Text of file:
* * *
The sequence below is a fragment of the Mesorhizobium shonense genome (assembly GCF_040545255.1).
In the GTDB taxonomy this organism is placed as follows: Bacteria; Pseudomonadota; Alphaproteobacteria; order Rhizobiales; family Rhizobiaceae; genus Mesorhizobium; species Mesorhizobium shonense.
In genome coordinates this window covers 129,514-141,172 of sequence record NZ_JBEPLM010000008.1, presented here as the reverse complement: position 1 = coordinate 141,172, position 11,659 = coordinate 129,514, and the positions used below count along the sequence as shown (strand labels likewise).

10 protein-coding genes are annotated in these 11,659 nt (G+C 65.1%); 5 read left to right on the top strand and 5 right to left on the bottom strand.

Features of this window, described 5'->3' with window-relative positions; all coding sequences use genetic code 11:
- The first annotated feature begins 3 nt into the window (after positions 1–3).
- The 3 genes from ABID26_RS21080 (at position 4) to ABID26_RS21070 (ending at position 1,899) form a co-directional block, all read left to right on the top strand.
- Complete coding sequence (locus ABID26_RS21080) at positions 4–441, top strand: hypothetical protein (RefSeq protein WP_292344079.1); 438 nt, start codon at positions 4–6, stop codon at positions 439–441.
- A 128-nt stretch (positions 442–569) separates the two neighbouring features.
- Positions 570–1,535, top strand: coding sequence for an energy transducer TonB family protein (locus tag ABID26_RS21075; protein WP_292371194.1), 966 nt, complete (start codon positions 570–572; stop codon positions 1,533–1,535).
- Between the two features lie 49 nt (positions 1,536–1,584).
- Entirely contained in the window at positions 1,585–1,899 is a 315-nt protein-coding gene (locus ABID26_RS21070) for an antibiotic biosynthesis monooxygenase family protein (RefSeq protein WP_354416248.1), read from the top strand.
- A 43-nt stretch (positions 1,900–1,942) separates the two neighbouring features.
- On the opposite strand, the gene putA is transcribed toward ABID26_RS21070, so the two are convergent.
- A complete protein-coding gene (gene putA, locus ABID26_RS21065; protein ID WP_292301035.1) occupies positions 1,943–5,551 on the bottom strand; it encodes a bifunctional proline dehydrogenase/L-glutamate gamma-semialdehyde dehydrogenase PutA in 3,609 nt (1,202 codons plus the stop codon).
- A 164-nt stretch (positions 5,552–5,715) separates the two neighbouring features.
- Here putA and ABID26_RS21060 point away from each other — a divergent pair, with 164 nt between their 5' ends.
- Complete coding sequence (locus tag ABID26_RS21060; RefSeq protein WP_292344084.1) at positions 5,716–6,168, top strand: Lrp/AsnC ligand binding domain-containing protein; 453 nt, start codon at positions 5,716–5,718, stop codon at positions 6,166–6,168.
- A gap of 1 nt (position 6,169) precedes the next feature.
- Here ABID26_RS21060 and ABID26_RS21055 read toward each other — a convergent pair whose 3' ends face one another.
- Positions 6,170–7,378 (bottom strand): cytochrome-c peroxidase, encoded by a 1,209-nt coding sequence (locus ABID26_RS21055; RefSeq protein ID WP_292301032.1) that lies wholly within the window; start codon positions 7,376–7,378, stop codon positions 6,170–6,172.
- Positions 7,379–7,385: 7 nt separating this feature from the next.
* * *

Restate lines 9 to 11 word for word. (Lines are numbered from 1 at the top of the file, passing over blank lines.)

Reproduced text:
- A 128-nt stretch (positions 442–569) separates the two neighbouring features.
- Positions 570–1,535, top strand: coding sequence for an energy transducer TonB family protein (locus tag ABID26_RS21075; protein WP_292371194.1), 966 nt, complete (start codon positions 570–572; stop codon positions 1,533–1,535).
- Between the two features lie 49 nt (positions 1,536–1,584).